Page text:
d the floor, avoiding Jessica's eyes. "So many people tramping through here all the time. You really should have them cleaned more often."

You cannot avoid the interplay of politics within an orthodox religion. This power struggle permeates the training, educating and disciplining of the orthodox community. Because of this pressure, the leaders of such a community inevitably must face that ultimate internal question: to succumb to complete opportunism as the price of maintaining their rule, or risk sacrificing themselves for the sake of the orthodox ethic.

--from "Muad'Dib: The Religious Issues" by the Princess Irulan

PAUL WAITED on the sand outside the gigantic maker's line of approach. I must not wait like a smuggler--impatient and jittering, he reminded himself. I must be part of the desert.

The thing was only minutes away now, filling the morning with the friction-hissing of its passage. Its great teeth within the cavern-circle of its mouth spread like some enormous flower. The spice odor from it dominated the air.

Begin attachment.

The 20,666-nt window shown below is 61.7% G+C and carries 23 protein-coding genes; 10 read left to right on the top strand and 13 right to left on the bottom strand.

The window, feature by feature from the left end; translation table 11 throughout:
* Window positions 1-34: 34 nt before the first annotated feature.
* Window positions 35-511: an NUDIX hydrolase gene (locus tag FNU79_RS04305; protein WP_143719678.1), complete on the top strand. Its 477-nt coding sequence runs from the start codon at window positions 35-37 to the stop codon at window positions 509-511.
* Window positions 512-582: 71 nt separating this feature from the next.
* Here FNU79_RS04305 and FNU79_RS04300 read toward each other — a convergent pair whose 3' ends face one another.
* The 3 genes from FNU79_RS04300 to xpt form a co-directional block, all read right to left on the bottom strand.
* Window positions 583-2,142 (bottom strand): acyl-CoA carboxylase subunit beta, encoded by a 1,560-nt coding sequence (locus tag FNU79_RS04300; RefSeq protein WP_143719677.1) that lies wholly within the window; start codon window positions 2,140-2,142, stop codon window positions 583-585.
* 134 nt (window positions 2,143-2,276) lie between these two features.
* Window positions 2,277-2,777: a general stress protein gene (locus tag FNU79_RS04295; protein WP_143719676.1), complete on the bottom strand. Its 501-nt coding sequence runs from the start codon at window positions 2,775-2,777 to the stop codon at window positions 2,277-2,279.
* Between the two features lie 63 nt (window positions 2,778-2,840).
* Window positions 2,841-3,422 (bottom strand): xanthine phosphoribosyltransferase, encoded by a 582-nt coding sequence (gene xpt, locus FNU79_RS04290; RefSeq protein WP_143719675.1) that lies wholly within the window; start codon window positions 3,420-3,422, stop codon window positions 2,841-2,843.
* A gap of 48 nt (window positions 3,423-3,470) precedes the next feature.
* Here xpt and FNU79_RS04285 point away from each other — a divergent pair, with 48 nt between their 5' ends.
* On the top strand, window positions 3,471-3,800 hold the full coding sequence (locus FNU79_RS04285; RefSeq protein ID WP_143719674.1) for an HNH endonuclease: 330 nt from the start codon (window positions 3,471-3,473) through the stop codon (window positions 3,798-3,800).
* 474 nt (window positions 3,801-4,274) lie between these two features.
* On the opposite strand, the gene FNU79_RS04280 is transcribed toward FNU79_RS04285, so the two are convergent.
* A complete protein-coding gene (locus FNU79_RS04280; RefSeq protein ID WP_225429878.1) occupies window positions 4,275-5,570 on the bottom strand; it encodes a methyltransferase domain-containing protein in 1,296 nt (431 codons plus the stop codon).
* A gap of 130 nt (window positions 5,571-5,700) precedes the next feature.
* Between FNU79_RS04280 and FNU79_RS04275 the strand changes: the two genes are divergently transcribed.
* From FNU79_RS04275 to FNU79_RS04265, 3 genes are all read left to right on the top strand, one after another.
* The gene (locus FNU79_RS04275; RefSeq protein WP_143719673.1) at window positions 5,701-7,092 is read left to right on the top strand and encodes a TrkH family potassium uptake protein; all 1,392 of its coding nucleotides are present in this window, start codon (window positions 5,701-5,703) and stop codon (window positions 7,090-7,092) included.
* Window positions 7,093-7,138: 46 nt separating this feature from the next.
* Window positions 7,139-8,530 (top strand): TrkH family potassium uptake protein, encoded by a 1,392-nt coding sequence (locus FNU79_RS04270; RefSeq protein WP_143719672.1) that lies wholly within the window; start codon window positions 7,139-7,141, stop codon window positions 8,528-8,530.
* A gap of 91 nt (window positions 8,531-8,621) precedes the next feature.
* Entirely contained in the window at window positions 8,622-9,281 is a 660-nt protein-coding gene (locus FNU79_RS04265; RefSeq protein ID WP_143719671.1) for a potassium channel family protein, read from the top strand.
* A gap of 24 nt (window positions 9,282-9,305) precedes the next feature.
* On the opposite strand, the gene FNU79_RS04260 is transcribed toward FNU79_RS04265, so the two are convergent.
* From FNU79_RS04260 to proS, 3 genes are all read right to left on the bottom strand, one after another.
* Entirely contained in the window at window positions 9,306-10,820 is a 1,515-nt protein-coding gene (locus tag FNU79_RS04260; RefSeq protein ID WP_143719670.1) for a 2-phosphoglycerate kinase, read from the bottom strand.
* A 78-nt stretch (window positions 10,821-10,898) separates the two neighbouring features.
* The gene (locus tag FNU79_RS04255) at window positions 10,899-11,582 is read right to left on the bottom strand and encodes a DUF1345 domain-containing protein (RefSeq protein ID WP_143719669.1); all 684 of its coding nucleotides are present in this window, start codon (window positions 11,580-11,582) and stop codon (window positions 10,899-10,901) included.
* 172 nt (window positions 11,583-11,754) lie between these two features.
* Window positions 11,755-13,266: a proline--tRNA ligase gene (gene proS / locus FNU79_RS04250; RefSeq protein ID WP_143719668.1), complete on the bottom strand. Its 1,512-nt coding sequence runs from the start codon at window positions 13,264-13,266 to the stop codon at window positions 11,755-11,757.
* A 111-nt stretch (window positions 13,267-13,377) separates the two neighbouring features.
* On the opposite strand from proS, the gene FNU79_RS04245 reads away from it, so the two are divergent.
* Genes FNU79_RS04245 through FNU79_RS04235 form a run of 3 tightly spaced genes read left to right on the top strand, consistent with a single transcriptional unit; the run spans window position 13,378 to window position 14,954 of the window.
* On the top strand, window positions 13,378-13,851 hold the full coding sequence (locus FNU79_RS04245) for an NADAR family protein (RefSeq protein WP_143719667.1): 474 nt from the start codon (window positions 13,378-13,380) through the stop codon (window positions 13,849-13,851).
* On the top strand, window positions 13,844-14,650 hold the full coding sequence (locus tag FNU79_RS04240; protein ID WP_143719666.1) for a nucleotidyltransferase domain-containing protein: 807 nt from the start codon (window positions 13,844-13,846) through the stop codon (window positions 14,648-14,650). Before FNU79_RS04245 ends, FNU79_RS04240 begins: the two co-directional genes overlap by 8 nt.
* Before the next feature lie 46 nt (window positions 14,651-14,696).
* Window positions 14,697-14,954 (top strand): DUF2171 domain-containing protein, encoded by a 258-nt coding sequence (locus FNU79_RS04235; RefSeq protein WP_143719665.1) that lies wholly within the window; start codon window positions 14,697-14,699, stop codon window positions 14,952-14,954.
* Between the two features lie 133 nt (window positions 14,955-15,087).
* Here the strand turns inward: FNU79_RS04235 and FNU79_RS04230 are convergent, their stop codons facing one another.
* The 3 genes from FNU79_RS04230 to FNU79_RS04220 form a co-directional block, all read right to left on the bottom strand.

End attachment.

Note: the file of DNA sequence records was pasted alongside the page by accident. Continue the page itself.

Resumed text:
Paul's stillsuit rode easily on his body and he was only distantly aware of his nose plugs, the breathing mask. Stilgar's teaching, the painstaking hours on the sand, overshadowed all else.

"How far outside the maker's radius must you stand in pea sand?" Stilgar had asked him.

And he had answered correctly: "Half a meter for every meter of the maker's diameter."


"To avoid the vortex of its passage and still have time to run in and mount it."

"You've ridden the little ones bred for the seed and the Water of Life," Stilgar had said. "But what you'll summon for your test is a wild maker, an old man of the desert. You must have proper respect for such a one."

Now the thumper's deep drumming blended with the hiss of the approaching worm. Paul breathed deeply, smelling mineral bitterness of sand even through his filters. The wild maker, the old man of the desert, loomed almost on him. Its cresting front segments threw a sandwave that would sweep across his knees.